Argentina and the Netherlands are the titans of world football, making this one of the most glamorous ties in world soccer. There have been 17 Argentina vs Netherlands matchups across competitive and friendly football games.
And you won’t struggle to find quality play, magical moments, and the occasional brawl from this cutthroat rivalry in the beautiful game. Even so, it’s hard for any game to top the 1978 World Cup final between Argentina and the Netherlands.
We highlight the various Argentina and Netherlands football tie-ups on the world stage, giving special attention to the 1978 iteration.
Argentina vs Netherlands – Road to World Cup Final, 1978
To reach the final, Argentina had to overcome Hungary, France, and Italy in the first round. The Netherlands faced Iran, Peru, and Scotland in the first round. Argentina’s second-round opponents included Poland, Brazil, and Peru, while the Netherlands played Austria, West Germany, and Italy.
Coming to the final on the back of a resounding 6-0 victory over Peru, Argentina was buoyed by the form of Mario Kempes and a productive attacking unit. Kempes would win the Golden Shoe at the tournament, with his six goals topping the scoring charts.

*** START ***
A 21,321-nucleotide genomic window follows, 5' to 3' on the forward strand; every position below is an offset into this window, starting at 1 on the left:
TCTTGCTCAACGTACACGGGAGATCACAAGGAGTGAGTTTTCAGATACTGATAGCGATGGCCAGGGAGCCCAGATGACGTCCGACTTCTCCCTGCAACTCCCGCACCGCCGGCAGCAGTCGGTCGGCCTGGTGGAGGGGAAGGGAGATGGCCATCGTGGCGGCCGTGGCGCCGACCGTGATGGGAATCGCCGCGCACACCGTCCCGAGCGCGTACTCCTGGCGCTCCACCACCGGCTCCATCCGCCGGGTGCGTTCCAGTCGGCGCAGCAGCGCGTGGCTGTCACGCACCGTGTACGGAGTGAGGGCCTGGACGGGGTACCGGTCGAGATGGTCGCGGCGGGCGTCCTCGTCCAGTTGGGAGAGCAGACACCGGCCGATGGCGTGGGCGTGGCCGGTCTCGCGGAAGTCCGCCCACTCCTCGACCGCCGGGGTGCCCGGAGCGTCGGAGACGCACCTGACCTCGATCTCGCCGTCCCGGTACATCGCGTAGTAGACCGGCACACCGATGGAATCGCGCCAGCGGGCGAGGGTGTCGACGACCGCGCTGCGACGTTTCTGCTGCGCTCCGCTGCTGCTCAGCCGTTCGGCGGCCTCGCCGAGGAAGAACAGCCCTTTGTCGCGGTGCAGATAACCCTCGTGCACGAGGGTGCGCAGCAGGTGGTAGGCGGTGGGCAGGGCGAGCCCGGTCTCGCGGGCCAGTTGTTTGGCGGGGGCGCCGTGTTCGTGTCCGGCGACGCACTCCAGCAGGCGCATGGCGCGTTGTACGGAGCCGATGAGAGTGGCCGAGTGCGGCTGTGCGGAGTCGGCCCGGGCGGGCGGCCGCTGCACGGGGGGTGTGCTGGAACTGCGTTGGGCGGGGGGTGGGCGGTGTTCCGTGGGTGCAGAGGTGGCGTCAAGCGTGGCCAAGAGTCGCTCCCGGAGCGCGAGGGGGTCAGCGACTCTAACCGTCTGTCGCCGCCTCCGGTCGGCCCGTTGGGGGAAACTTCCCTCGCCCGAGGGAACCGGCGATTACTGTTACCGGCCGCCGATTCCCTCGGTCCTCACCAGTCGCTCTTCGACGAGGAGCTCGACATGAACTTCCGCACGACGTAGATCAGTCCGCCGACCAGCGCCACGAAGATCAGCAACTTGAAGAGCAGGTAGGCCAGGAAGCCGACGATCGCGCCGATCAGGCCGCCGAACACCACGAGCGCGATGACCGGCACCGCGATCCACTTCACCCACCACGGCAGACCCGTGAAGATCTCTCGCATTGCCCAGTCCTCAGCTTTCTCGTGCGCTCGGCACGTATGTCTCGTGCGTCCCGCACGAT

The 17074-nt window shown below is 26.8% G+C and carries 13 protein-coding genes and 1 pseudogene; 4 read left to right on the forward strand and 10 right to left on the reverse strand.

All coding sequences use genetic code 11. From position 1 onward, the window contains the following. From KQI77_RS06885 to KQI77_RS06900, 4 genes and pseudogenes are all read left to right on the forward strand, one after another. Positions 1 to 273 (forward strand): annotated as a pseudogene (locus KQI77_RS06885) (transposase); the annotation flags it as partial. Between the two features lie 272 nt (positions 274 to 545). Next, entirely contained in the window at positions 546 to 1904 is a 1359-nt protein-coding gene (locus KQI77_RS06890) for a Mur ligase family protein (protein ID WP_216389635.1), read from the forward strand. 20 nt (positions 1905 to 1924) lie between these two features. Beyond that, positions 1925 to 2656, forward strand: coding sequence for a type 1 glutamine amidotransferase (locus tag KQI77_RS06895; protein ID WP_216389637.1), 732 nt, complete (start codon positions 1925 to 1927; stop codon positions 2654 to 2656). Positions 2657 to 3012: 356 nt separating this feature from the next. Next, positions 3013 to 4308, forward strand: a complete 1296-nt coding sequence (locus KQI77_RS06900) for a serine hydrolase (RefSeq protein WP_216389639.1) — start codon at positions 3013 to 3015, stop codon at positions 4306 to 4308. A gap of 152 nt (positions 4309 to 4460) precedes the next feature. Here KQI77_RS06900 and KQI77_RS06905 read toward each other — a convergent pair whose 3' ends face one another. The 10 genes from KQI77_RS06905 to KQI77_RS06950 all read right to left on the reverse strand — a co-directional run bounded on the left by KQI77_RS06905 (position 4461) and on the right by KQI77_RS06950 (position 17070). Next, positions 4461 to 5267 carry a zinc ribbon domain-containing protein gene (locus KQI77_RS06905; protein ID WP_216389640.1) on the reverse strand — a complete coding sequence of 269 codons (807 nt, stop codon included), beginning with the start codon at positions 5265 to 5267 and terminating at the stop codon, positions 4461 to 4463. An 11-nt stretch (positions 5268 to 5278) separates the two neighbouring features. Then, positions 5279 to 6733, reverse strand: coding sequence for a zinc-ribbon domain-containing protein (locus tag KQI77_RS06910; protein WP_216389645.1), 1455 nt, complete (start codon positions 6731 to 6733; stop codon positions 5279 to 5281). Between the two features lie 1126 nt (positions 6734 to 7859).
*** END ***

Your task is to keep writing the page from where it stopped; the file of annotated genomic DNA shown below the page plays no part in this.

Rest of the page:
Coming against the Netherlands’ “total football” philosophy, Argentina has long been accused of employing dark, ugly arts to gain an advantage, including time-wasting and delaying their entry onto the field for the game.
This bore fruit in the 38th minute when Mario Kempes opened the scoring to give Argentina a deserved first-half lead, thanks to a delightful Leopoldo Luque assist.
The match, played on 25 June 1978 at River Plate’s Estadio Monumental Antonio Vespuci in Buenos Aires, had two bookings in the opening period.
The Netherlands’ defender, Ruud Krol, was cautioned in the 5th minute of the contest, with Argentina’s Osvaldo Cesar Ardiles booked in the 40th minute as a feisty, closely competed half wound towards the interval.
The second half began much in the same fashion as the first had ended. The Dutch players toiled and battled hard to find an equalizer, while the hosts seemed content to waste time with fake injuries and consistent breaks in play.